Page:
Nuclear power is in the midst of a generational change―with new reactor designs, plant subsystems, fuel concepts, and other information that must be explained and explored―and after the 2011 Japan disaster, nuclear reactor technologies are, of course, front and center in the public eye.
Written by leading experts from MIT, Nuclear Systems Volume I: Thermal Hydraulic Fundamentals, Second Edition provides an in-depth introduction to nuclear power, with a focus on thermal hydraulic design and analysis of the nuclear core. A close examination of new developments in nuclear systems, this book will help readers―particularly students―to develop the knowledge and design skills required to improve the next generation of nuclear reactors.
Tables for Computation available for download at www.crcpress.com/product/ISBN/9781439808870
Intended for experts and senior undergraduate/early-stage graduate students, the material addresses:
- Different types of reactors
- Core and plant performance measures
- Fission energy generation and deposition
- Conservation equations
- Fluid flow
- Heat transfer
Imparting a wealth of knowledge, including their longtime experience with the safety aspects of nuclear installations, authors Todreas and Kazimi stress the integration of fluid flow and heat transfer, various reactor types, and energy source distribution. They cover recent nuclear reactor concepts and systems, including Generation III+ and IV reactors, as well as new power cycles. The book features new chapter problems and examples using concept parameters, and a solutions manual is available with qualifying course adoption.
Elements of Change 1998: Innovative Energy Strategies for CO2 Stabilization and Climate Extremes: Changes, Impacts and Projections comprises fifty-two essays from over fifty of the world’s leading global change researchers. It is one in a series of books published as a result of the Aspen Global Change Institute’s Summer Science Sessions. The book is broken down into two parts that correspond to two different meetings.
The first part of the book, Innovative Energy Strategies for CO2 Stabilization, explores the potential for renewable energies to reduce global carbon emissions. Currently, 95% of the world’s energy is produced by the burning of fossil fuels and is used mainly to operate vehicles, heat our homes and businesses, and to power factories. Each year 6 GtC of CO2 are pumped out into the atmosphere and it is predicted that CO2 levels will rise to twice the pre-industrial concentration over the next 50 years. Evidence of the resulting change in climate are included, but more so, it addresses the research, development, and implementation of technologies that will allow us to power the world’s energy needs through emissions-free, renewable energies that do not contribute to global warming. Leading researchers such as Martin Hoffert, Ken Caldeira, Gene Berry, Gregg Marland, and Amory Lovins discuss such possibilities as solar power, biomass energy systems, hydrogen power, wind power, geothermal power, nuclear fusion and fission, and hydroelectric power. Dave Criswell covers the more "futuristic" technology of beaming energy back to earth through space-based and lunar-based solar collectors in his essay. Collectively, the essays answer such questions as: Are alternate forms of energy technologically feasible, how quickly can such technologies be implemented, and are these technologies economically feasible?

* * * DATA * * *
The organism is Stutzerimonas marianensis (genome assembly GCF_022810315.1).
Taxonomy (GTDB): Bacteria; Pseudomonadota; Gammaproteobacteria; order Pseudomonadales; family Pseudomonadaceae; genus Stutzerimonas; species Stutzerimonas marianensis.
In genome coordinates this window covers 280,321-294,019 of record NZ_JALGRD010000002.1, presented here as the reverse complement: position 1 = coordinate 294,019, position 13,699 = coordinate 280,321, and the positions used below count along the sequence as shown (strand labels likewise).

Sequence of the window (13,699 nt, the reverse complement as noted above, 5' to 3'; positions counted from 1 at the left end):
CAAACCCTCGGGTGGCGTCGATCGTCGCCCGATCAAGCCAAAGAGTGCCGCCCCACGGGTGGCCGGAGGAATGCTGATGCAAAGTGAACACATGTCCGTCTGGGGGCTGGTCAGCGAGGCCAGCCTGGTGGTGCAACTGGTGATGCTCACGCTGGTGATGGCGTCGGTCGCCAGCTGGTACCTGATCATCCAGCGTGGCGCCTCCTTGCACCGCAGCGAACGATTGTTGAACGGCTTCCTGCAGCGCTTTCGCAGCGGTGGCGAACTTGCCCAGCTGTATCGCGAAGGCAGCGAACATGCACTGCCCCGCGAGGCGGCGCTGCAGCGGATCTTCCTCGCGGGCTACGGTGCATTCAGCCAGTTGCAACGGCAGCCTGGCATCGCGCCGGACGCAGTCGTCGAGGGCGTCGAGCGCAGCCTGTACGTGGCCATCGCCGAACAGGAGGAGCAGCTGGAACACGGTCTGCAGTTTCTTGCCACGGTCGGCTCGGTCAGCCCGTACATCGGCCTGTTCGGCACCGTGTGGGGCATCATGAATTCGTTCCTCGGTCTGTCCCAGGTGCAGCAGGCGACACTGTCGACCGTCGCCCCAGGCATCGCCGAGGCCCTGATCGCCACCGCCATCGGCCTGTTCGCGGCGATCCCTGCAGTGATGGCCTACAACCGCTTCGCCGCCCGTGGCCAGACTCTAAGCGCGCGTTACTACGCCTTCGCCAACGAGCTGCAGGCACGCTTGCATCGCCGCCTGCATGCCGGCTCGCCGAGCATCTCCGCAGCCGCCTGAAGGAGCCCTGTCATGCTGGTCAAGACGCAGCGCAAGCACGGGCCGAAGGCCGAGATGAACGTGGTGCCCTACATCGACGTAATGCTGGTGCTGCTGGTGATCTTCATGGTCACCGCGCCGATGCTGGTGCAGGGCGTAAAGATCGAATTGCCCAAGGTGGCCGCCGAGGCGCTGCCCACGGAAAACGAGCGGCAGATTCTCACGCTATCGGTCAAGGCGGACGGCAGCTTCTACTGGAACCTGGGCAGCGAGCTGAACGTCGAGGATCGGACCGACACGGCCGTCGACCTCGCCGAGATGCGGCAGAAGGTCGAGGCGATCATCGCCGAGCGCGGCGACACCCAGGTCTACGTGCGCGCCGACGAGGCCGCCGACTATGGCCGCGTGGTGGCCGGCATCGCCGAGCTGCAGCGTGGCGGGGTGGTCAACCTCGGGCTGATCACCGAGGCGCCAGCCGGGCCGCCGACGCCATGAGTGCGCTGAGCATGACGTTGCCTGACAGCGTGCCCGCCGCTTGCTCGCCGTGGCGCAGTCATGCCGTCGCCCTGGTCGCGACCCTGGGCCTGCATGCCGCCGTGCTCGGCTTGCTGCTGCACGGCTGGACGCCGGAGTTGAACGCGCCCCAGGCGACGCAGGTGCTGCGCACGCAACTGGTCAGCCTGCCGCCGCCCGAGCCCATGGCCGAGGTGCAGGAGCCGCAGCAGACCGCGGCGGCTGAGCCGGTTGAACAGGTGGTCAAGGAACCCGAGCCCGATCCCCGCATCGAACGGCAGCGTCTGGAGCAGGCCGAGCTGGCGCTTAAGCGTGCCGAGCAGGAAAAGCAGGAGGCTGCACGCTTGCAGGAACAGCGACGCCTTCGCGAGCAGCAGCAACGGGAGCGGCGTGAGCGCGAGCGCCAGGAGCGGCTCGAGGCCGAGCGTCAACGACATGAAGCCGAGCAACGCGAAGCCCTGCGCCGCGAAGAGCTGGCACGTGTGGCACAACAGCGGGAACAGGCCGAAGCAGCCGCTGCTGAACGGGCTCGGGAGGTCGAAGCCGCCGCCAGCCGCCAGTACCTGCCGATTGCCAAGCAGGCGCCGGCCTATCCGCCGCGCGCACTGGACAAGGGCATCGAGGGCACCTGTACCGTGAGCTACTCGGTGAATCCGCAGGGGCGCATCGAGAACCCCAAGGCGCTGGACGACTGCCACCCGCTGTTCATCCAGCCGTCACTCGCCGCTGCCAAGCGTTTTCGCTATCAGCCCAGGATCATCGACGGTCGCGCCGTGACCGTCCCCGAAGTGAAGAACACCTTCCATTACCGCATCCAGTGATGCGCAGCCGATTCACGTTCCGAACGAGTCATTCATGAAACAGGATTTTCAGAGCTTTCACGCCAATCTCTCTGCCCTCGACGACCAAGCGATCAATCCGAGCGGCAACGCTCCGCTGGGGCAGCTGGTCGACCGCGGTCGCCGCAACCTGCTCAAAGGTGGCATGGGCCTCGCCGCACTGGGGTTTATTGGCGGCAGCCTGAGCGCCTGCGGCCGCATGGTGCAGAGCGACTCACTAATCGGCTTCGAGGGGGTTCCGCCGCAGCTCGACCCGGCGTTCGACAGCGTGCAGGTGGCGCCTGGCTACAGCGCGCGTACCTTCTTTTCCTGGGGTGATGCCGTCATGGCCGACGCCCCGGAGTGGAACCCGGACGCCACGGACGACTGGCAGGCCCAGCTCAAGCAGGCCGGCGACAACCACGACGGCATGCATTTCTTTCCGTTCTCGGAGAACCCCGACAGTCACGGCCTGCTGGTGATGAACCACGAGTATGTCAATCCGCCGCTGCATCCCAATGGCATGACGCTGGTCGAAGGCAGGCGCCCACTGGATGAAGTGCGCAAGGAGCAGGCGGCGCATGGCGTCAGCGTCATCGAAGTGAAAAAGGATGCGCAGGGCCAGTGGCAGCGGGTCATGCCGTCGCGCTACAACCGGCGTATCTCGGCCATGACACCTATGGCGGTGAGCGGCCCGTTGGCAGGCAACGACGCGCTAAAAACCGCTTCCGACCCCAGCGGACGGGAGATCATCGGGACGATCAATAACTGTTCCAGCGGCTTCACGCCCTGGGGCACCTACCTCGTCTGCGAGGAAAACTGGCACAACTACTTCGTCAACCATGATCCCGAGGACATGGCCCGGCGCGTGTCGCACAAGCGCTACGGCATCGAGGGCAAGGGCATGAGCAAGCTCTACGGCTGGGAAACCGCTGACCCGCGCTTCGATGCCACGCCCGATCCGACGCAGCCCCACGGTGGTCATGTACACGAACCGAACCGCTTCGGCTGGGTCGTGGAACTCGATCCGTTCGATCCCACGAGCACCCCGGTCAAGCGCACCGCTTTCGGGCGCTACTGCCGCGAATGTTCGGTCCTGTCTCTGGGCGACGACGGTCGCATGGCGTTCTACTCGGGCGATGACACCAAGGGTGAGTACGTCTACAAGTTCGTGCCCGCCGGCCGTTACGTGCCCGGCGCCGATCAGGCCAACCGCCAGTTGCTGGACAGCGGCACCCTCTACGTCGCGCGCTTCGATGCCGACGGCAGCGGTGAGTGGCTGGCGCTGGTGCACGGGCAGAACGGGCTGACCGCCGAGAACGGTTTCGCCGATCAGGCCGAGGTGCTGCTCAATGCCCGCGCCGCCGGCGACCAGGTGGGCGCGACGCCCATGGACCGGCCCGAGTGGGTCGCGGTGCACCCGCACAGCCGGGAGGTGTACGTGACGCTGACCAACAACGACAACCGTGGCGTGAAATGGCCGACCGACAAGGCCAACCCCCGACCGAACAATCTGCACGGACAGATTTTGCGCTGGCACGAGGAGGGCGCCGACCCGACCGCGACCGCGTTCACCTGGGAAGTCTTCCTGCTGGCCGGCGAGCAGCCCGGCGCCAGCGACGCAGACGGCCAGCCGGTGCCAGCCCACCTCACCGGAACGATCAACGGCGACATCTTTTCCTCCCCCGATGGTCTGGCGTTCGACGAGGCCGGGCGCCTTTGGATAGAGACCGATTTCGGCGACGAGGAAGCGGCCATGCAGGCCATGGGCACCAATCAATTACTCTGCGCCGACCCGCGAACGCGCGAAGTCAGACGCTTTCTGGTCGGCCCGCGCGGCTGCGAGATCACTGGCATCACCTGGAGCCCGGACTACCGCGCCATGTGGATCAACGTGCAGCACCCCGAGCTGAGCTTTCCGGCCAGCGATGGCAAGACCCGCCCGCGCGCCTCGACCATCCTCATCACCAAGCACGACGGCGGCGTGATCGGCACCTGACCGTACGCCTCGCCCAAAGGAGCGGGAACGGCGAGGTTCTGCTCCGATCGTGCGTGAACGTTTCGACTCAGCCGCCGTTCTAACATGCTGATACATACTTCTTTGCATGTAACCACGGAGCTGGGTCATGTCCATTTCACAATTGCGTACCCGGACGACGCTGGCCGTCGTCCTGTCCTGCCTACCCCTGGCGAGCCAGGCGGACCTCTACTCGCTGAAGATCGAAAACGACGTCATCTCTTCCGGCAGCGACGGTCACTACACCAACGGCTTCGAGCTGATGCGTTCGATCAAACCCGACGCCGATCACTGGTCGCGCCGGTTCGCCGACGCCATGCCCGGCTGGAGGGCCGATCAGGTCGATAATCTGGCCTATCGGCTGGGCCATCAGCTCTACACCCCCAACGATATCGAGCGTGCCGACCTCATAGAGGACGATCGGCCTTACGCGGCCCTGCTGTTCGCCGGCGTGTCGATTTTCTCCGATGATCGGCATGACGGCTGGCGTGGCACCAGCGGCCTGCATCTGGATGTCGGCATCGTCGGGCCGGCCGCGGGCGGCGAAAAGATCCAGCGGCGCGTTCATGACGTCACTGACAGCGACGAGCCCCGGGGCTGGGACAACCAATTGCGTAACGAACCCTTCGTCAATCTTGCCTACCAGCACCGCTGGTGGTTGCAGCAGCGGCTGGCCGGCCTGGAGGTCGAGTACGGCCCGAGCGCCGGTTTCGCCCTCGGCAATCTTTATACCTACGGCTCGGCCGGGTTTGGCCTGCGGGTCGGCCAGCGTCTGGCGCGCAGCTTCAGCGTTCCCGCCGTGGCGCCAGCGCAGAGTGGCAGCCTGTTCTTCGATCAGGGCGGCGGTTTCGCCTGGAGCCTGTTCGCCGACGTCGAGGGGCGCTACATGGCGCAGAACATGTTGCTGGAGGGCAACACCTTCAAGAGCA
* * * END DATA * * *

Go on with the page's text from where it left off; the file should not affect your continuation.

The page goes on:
The second part of the book, Climate Extremes: Changes, Impacts and Projections, explores the occurrence of extreme weather events such as hurricanes, tornadoes, droughts, and floods. More importantly, the essays explore the change in the frequency and intensity of such events and how the changing trends affect our environment and society. For example, David Changon discusses property and crop losses due to severe storms in the second half of the 20th century. Are the increased losses due to an increase in storm severity or frequency or can they be attributed to an increase in population and societal vulnerability? Likewise, can an increase in storm severity and frequency be attributed to an increase of CO2 in the atmosphere and global warming trends or is it just normal regional trends? Other authors include Roger Pielke, Jr., Thomas R. Knutson, Linda Mearns, David Easterling, Thomas Karl, and Roger Pulwarty. Climate Extremes also addresses the effects of climate change on biodiversity. Acclaimed researcher Terry Root discusses how bird populations are shifting their ranges northward and altering their migration patterns and Camille Parmesan illustrates how butterflies are similarly affected by climate change
The Elements of Change 1998 is packed with invaluable text, graphs, charts, and photos that convey the current science surrounding global climate change. It also includes a chart of common acronyms, chemical symbols, and useful unit abbreviations. The Elements of Change 1998 is a must for graduate students and anyone interested in climate change science.